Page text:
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- Saints Row: The Third Remastered
It looks like 2020 will be the year of the remaster and we just got a surprise: Saints Row: The Third Remastered has been announced by Deep Silver Volition. Saints Row 3 Remastered promises better graphics, prettier lighting, and souped-up visual effects. Those are certainly nice, but will it fix the game’s more fundamental problems?
I really enjoyed Saints Row: The Third. I fondly recall jumping out of a helicopter to Kanye West’s ‘Power’ with one of my very good friends and dismantling a penthouse full of mooks in a hail of gunfire and groin punches. Nearly every waking moment of the game is a blast and the announcement of a remaster will surely be welcome by fans of the franchise — but that’s not to say it doesn’t have its problems, ones which will hopefully by the resolved in its remaster.
Three Steps Forward, Two Steps Back
Saints Row: The Third served as my introduction to the franchise. I had a passing familiarity with Saints Row, but the THQ Humble Bundle that appeared a few years ago was far too good of a deal to pass up. (This, incidentally, is where I also began my journey with the Metro 2033 franchise.)
Several years later, I picked up Saints Row 2 — and it served as a huge surprise. The level of clothing and character customization blew the newer game out of the water, and I was frankly disappointed at the offerings available in the new game.
I’ll happily concede that clothing customization choices are a tiny flaw, but that’s not all that was wrong with the original. It’s just one of many problems that could be fixed in Saints Row: The Third Remastered.
Saints Row: The Third Remastered DLC Could Be Troublesome
Unlike some other open-world games, Saints Row: The Third baked its cheats into the gameplay. As you progressed through the story, you could eventually become a nigh-invulnerable killing machine with infinite ammo. It was fun for about five minutes. I soon realized that it threw the game’s balance out of whack and I desperately wanted to go back.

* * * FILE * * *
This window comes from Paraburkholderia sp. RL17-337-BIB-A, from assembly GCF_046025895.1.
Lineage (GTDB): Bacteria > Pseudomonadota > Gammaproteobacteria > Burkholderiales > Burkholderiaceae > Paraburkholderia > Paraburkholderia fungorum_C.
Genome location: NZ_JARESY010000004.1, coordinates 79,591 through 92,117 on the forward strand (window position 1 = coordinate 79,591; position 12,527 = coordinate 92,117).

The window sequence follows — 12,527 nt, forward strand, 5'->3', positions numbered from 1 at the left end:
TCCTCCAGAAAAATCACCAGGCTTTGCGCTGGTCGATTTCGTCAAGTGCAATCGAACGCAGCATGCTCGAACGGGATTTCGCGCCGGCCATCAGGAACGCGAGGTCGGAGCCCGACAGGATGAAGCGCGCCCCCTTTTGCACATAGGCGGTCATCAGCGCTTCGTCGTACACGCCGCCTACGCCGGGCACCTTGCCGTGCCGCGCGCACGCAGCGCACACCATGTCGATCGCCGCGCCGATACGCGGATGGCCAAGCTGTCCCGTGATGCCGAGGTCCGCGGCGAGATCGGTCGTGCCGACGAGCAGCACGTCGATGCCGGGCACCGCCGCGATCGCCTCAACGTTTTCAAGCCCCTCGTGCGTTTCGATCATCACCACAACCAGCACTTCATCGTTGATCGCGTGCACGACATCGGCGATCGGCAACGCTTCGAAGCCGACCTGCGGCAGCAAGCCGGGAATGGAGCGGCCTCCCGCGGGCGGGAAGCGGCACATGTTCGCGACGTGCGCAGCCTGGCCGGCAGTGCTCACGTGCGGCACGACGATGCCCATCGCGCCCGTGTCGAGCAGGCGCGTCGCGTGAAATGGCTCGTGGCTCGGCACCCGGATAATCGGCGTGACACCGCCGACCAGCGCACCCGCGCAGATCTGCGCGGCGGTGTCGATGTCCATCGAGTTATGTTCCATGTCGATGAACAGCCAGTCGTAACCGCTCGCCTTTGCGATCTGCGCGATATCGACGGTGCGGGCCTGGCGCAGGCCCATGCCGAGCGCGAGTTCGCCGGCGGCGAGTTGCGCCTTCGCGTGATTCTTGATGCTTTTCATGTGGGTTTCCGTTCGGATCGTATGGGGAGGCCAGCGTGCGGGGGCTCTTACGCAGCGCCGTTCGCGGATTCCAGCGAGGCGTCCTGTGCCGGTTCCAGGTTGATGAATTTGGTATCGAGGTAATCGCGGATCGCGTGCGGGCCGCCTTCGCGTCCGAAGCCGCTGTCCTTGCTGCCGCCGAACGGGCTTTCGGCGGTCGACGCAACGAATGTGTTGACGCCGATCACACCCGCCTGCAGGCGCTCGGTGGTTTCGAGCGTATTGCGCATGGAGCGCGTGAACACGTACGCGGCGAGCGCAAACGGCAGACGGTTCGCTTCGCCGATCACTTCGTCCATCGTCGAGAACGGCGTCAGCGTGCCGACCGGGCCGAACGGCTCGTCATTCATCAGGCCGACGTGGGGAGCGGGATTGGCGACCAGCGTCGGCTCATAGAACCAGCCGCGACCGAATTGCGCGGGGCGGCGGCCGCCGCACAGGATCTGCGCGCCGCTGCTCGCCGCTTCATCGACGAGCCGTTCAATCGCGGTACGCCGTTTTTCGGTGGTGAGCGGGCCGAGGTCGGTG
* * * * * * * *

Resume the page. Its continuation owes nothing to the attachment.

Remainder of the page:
Here’s the problem: once you unlock these upgrades, there’s no way to turn them off. Changing your ammo capacity or your maximum health on the fly could have been a great way to fine-tune the game’s difficulty to your tastes, but the developers made the silly mistake of not allowing you to turn these upgrades on or off.
This wasn’t the only missing toggle. Another issue was with the game’s DLC. The “Bloodsucker Pack” is a piece of DLC that fundamentally changes the game, turning executions into a DOOM Eternal-style health regeneration system. If you tried this out and didn’t like it, your only option was to uninstall the DLC. Again, this could have (and should have) been an in-game toggle.
You can’t see me
One of my biggest bugbears by far was the camera. I preferred a high view from a certain angle, but the game’s camera stupidly keeps shifting back to an uncomfortable perspective. This makes high-speed driving a pain in the butt and yet another of the game’s many issues that could be fixed with an in-game toggle.
While some of these bugs may be easy fixes, others are more substantial. The infinite grenade launcher glitch, for example, is a heck of a lot of fun but downright game-breaking. Spewing out a high-speed stream of grenades is basically unstoppable once you have infinite ammo and should be converted to an in-game cheat at the minimum (if not removed entirely).
Character customization, too, has more severe problems beyond its lackluster clothing offerings. You’re able to make your own custom player character just like the previous games. Volition smartly included a way to upload (and subsequently download) your creations, so you could start a new game with the same character or even bring it into other titles like Saints Row 4.
It sounds like a good idea in theory. In practice, this cloud storage was a glitchy, awful mess that didn’t work half of the time. It was a frustrating experience that may have had something to do with THQ’s financial troubles around the time of the game’s release. I can only hope that the devs have spent some time getting this system right.
Saints Row: The Third Remastered will inevitably be a heck of a lot of fun. It looks gorgeous, too — there’s no doubt about that. I can only hope that the developers have done more than prettying up the graphics. This cavalcade of tiny flaws makes what could have been a great game much more difficult to manage than it should have been.